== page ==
Pursuit of Terrible Truths
two days of listening to rather dry presentations at a scholarly colloquium,
filmmaker Claude Lanzmann had begun to despair about finding an authoritative,
commanding voice for Shoah, his documentary of the Holocaust.
He stood out against the others: by what he said; by his voice, metallic and warm; by the way he carried his body, Lanzmann would later write. His body itself spoke. Hilberg literally embodied and accepted the essential dare that the Holocaust makes to all who seek to bring it back to life.
Hilberg, who retired from teaching at the university in 1991, built a near-legendary academic career by accepting that essential dare. He was a young UVM professor in 1961 when he published his landmark volume, The Destruction of the European Jews, a foundational piece of research that documented the Holocaust, brought it back to life with a rigor and authenticity never before approached.
The door was opened, and for the next three decades, Hilberg would continue to pursue his research and teaching at the University of Vermont with an authority and a passion that would make an indelible impression on his faculty colleagues, the worlds foremost Holocaust scholars, and some ten thousand UVM students fortunate enough to enroll in one of his classes.
And many of those students are still learning from the venerable professor. One evening last November, approximately two hundred New York area alumni ventured to Morgan Stanley Dean Witter headquarters in Manhattans Times Square for another hour in Professor Hilbergs class. Todays lecture: The Holocaust: Who Knew What When.
Alumnus Larry Roth 67 shook his head when asked what brought him out that evening. More than thirty years after sitting in Professor Hilbergs class, I still quote him. Know what youre looking at. Study it. Never take anything at face value. Roth brought his sons favorite high school teacher as a guest, reasoning that one great teacher should see another.
For three days, The Hilberg Symposium made UVM the epicenter of Holocaust studies for the entire world. Leading scholars such as Yehuda Bauer and Christopher Browning were joined by filmmaker Lanzmann and novelist Herman Wouk to pay tribute to Hilberg and speak to packed houses in Ira Allen Chapel.
A number of us knew that we had to build on that event, says Jacobson, who had kept in touch with Hilberg through the years. He also had reconnected with UVMs Political Science Department when his daughter Lisa 92 was a student. Conversations with one of her favorite professors, Alan Wertheimer, led to Jacobsons taking a key role in the Hilberg Symposium.
Reconnecting with the university as a parent drove one-time UVM student Paul Konigsbergs involvement with Holocaust Studies as well. Konigsberg started his college education at UVM in the 1950s but transferred to New York University two years before Hilberg came to campus. He was pleased when his son Stephen closed the circle and chose UVM in the 1980s. Hilberg became one of Stephen Konigsbergs most influential professors at UVM. That fact, coupled with Paul Konigsbergs longstanding support of Jewish issues and affairs, impelled him to get involved and play a key role in fundraising for the Hilberg event.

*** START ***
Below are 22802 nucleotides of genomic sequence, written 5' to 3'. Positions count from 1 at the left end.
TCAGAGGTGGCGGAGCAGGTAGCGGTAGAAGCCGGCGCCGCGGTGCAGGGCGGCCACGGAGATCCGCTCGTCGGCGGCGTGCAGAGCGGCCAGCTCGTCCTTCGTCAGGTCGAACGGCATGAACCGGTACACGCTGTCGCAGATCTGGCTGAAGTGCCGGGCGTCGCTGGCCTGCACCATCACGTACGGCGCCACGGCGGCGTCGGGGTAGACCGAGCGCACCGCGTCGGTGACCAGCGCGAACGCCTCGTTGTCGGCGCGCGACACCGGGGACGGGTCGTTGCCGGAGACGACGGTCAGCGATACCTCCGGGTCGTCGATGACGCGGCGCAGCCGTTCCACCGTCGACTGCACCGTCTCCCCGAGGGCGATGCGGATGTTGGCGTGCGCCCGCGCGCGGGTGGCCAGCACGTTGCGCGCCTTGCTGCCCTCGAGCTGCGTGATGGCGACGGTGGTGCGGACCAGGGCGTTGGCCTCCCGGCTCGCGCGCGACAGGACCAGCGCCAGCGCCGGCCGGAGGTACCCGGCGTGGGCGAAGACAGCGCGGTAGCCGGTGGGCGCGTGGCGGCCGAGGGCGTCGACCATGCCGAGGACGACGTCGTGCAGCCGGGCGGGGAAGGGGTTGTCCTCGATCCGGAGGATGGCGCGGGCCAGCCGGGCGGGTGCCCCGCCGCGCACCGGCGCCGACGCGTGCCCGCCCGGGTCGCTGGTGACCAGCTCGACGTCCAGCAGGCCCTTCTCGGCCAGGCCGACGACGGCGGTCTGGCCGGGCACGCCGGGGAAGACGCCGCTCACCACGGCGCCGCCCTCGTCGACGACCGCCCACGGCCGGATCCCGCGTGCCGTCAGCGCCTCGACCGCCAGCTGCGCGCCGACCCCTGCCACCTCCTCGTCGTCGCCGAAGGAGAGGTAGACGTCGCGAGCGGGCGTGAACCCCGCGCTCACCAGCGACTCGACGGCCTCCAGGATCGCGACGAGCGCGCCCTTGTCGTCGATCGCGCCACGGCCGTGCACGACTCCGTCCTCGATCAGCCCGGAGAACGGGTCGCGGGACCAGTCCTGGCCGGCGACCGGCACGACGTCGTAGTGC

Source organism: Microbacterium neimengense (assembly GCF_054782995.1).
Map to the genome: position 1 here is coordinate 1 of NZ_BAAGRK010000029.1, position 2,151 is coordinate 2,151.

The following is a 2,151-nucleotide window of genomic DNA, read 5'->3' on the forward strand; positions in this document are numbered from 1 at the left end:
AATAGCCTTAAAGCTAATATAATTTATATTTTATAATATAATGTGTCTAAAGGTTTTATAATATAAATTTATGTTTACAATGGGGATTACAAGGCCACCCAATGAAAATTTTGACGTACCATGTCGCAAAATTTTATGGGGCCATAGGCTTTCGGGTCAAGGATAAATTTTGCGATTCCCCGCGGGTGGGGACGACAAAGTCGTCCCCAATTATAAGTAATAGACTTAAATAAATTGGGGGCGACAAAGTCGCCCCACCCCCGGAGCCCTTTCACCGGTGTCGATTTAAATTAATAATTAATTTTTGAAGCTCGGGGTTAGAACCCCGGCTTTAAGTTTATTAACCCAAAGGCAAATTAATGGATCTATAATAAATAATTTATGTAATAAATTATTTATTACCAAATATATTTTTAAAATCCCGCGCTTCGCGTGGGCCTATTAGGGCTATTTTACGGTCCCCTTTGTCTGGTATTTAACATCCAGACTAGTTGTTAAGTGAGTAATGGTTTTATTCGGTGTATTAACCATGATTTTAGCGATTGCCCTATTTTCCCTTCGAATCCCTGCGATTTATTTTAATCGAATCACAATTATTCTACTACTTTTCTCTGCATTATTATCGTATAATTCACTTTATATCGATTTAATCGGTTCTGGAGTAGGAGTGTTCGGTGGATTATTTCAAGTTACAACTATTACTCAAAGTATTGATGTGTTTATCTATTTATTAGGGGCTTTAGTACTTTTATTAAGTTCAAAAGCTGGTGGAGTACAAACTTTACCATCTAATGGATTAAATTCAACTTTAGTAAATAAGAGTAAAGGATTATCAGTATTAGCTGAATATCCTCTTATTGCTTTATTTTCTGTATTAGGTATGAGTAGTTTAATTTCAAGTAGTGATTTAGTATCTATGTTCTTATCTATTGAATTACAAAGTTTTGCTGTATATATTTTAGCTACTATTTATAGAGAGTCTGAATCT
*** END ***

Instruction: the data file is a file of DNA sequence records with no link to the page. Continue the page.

essential that people understand this tragedy, and not only from a Jewish
standpoint, says Konigsberg. Vermonts taken an important
role in this, and its been very satisfying to see the Holocaust
Center at UVM nurtured from nothing to a program that is vibrant and healthy.
David Scrase, director of Holocaust Studies and professor of German, says It is especially important for individuals far removed from dire situations from which we might learn to be exposed to such matters.
He mentions that the Jewish population of Vermont, roughly 1 percent, corresponds to the Jewish population of Germany in 1933. Vast tracts of Germany knew nothing of the German Jews firsthand, just as the citizens of the more rural parts of Vermont may know little of Jewish life in Burlington.
A recent major gift from alumnus Leonard Miller 51 and his wife, Carolyn, has strengthened the foundation for future Holocaust Studies work at a time when keeping the lessons of this era fresh grows more challenging by the day.
As the Holocaust becomes history and not the experiences of grandfathers and grandmothers, we will attempt to keep alive the facts and the experiences which make up one of the greatest evils perpetrated by humans on other humans, Scrase says. We must also link this event to other acts of ethnic cleansing as they continue to appear even in the same Europe that saw the Holocaust. Sometimes, we humans do not learn very much very well.
Keeping the lessons vital, honoring the memory of those whose lives were lost, giving thanks for the lives that were spared, and assuring that it never happens again, are ultimately what drive those who pursue and support Holocaust studies at UVM and elsewhere.
is a devotion that comes from both mind and heart. Ask Leonard Miller
what motivates him to support Holocaust Studies and hell fix you
with a gaze and tell you about his parents, Russian-born Jews who left
their homeland in 1915, settled in Boston, then Burlington.
The Holocaust: Personal Accounts, edited by David Scrase and Wolfgang Mieder, was published in May by UVMs Center for Holocaust Studies. The volume brings together twenty first-person narratives from individuals who experienced the Holocaust. Survivors to liberators, the writers all either live in Vermont or have been associated with The Center for Holocaust Studies at UVM. The following are excerpted from the publication.
from home: reflections of a child survivor